If you are in Cuba, and mention the Santander last name, people will immediately think of four things: Trinidad, clay, handicraft and family tradition. Undoubtedly, this Trinidad family knows better than anybody the secrets of clay and thanks to a tradition that has been passed from one generation to the next in this family since the end of the XIX century. Today, they are considered maestros in a beautiful and hard trade which is molding clay to turn it into a masterpiece.
Under the positive influence of the first Santander, Modesto, who learnt the trade from a Spanish immigrant, they founded the first pottery named El Alfarero (The Potter). From it other potteries were opened with the passing of time. Today, all the men in the family: Rogelito, Tomás and Juan Alberto, and the new generation Daniel, Oscar and José Asariel produce their magic in those potteries. Neidis, who everyone calls Coki, is the only female seduced by this art in this family.
What at the beginning was a trade to provide bricks for the city, later started diversifying their productions, which then included jars, pots, wine bottles, water filters and other items whose demand was growing along the village.
As time went by, the Santander family productions were not only of utilitarian use, but they also had great artistic and decorative value. Every member of the family has created very personal pieces that are added to their pottery tradition. Here you can find lamps, ashtrays, rattles, dishes decorated with the Trinidad landscape with their indisputable trademark. This creative process involves the grandfathers, fathers and sons.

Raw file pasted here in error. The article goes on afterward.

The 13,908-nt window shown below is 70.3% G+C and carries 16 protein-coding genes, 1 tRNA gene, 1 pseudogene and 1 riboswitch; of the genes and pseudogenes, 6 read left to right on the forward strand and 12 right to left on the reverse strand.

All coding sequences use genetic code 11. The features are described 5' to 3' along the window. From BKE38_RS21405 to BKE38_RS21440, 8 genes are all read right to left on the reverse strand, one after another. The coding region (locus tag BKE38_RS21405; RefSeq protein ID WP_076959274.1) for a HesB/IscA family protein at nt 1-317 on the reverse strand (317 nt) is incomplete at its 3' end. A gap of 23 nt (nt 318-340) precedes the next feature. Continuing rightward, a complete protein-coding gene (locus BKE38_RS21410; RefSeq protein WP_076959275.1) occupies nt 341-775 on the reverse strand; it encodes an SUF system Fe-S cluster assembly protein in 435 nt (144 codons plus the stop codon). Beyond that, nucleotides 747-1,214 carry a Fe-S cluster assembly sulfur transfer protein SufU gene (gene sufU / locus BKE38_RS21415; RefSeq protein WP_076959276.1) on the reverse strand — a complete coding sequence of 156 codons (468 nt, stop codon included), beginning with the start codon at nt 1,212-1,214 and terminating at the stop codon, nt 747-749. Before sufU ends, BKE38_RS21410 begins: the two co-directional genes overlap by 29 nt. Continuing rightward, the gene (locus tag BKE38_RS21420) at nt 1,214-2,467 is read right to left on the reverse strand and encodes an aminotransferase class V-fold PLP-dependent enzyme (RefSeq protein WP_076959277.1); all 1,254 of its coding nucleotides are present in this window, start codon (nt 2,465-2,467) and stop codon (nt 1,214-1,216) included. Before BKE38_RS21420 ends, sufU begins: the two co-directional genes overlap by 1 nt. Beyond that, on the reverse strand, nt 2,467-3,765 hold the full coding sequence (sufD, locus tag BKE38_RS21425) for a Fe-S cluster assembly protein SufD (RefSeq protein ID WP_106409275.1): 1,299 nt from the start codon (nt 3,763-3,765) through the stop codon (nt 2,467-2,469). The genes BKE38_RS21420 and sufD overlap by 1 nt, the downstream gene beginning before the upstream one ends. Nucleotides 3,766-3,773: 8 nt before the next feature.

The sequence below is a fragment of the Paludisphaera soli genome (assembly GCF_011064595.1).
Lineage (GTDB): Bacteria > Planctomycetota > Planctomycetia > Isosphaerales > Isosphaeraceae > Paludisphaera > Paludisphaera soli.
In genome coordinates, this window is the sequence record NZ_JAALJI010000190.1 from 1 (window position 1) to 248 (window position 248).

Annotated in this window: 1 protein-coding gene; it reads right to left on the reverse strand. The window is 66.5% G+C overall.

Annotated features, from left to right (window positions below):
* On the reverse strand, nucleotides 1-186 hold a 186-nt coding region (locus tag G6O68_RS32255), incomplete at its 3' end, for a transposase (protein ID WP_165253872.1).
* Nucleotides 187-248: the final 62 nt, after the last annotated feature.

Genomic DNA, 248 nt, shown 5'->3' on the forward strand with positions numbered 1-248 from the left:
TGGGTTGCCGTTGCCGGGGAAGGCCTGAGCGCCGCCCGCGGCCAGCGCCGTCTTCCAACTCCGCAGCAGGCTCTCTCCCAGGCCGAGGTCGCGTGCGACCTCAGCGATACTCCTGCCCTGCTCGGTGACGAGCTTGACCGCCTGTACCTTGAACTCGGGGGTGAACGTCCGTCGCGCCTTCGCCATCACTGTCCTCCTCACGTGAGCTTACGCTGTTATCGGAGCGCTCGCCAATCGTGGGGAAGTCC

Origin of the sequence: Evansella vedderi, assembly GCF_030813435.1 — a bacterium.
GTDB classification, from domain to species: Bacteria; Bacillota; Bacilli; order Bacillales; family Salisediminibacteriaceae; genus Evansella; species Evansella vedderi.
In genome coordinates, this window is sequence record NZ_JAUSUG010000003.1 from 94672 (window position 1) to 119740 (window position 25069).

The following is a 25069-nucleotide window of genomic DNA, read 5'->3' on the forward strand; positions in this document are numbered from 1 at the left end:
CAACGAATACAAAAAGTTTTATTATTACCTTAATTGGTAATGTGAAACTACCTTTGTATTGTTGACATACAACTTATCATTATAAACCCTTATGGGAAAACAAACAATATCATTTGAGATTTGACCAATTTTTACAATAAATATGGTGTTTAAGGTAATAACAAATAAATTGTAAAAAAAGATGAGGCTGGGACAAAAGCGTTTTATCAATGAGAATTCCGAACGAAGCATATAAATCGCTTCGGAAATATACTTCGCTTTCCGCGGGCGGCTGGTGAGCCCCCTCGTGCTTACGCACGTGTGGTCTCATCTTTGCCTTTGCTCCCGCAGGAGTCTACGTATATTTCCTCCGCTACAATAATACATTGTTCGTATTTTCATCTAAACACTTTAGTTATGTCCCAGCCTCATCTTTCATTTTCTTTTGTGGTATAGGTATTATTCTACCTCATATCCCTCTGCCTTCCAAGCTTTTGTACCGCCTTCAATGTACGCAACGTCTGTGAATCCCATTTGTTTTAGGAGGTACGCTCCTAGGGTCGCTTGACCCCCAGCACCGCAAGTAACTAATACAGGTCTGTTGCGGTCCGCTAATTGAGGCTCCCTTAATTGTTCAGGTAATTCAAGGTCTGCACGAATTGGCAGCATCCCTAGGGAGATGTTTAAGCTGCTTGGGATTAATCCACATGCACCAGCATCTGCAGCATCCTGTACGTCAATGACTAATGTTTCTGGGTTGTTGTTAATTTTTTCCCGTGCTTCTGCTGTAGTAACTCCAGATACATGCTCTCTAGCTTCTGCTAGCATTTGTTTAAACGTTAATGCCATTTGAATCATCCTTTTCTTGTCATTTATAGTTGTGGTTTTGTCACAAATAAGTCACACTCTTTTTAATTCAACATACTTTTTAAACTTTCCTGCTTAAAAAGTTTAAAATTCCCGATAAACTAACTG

The work of Neidis Santander deserves at least one more comment. In her pottery La Casita de Barro, she produces clay murals in relief, dishes decorated with aboriginal art that are polished with metallic oxides, reproductions of Trinidad streets and facades. All of them are unique and in several formats.
The Santanders have kept their tradition alive. Today’s ovens don’t resemble at all the first one their ancestor had, which he built using the wood of a wine casket. Even so, they use very old techniques, passed along among them, which they combine with the newest ones to keep their unmistakable quality.
That’s why, a visitor to Trinidad won’t have to make a big effort to find this family of potters. In the city, everyone knows where their potteries are and give exact directions to those asking so they won’t get lost.